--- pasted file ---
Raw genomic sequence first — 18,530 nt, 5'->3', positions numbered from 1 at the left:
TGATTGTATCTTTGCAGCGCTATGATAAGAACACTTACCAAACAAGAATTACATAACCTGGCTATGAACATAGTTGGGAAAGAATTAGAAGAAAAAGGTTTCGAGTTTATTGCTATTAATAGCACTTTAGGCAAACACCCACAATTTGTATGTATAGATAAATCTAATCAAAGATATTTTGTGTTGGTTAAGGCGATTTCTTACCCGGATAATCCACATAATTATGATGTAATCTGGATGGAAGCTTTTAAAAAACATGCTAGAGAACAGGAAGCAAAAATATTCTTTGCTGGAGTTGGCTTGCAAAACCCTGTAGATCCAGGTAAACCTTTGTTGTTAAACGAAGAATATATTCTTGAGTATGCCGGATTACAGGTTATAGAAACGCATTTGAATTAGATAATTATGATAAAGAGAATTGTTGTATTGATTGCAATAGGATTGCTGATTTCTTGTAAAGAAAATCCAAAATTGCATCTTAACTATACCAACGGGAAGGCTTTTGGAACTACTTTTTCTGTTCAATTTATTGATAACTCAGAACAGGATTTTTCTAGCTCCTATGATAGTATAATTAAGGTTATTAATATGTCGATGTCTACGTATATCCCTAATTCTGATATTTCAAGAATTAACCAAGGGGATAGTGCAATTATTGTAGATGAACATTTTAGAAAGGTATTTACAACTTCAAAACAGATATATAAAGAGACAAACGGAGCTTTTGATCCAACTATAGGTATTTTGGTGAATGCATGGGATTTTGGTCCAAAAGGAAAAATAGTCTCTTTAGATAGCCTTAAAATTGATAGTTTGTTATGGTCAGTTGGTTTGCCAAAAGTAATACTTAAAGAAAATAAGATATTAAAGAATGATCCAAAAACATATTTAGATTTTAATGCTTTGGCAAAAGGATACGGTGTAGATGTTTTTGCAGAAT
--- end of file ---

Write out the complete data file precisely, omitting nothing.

Raw genomic sequence first — 18,530 nt, 5'->3', positions numbered from 1 at the left:
TGATTGTATCTTTGCAGCGCTATGATAAGAACACTTACCAAACAAGAATTACATAACCTGGCTATGAACATAGTTGGGAAAGAATTAGAAGAAAAAGGTTTCGAGTTTATTGCTATTAATAGCACTTTAGGCAAACACCCACAATTTGTATGTATAGATAAATCTAATCAAAGATATTTTGTGTTGGTTAAGGCGATTTCTTACCCGGATAATCCACATAATTATGATGTAATCTGGATGGAAGCTTTTAAAAAACATGCTAGAGAACAGGAAGCAAAAATATTCTTTGCTGGAGTTGGCTTGCAAAACCCTGTAGATCCAGGTAAACCTTTGTTGTTAAACGAAGAATATATTCTTGAGTATGCCGGATTACAGGTTATAGAAACGCATTTGAATTAGATAATTATGATAAAGAGAATTGTTGTATTGATTGCAATAGGATTGCTGATTTCTTGTAAAGAAAATCCAAAATTGCATCTTAACTATACCAACGGGAAGGCTTTTGGAACTACTTTTTCTGTTCAATTTATTGATAACTCAGAACAGGATTTTTCTAGCTCCTATGATAGTATAATTAAGGTTATTAATATGTCGATGTCTACGTATATCCCTAATTCTGATATTTCAAGAATTAACCAAGGGGATAGTGCAATTATTGTAGATGAACATTTTAGAAAGGTATTTACAACTTCAAAACAGATATATAAAGAGACAAACGGAGCTTTTGATCCAACTATAGGTATTTTGGTGAATGCATGGGATTTTGGTCCAAAAGGAAAAATAGTCTCTTTAGATAGCCTTAAAATTGATAGTTTGTTATGGTCAGTTGGTTTGCCAAAAGTAATACTTAAAGAAAATAAGATATTAAAGAATGATCCAAAAACATATTTAGATTTTAATGCTTTGGCAAAAGGATACGGTGTAGATGTTTTTGCAGAAT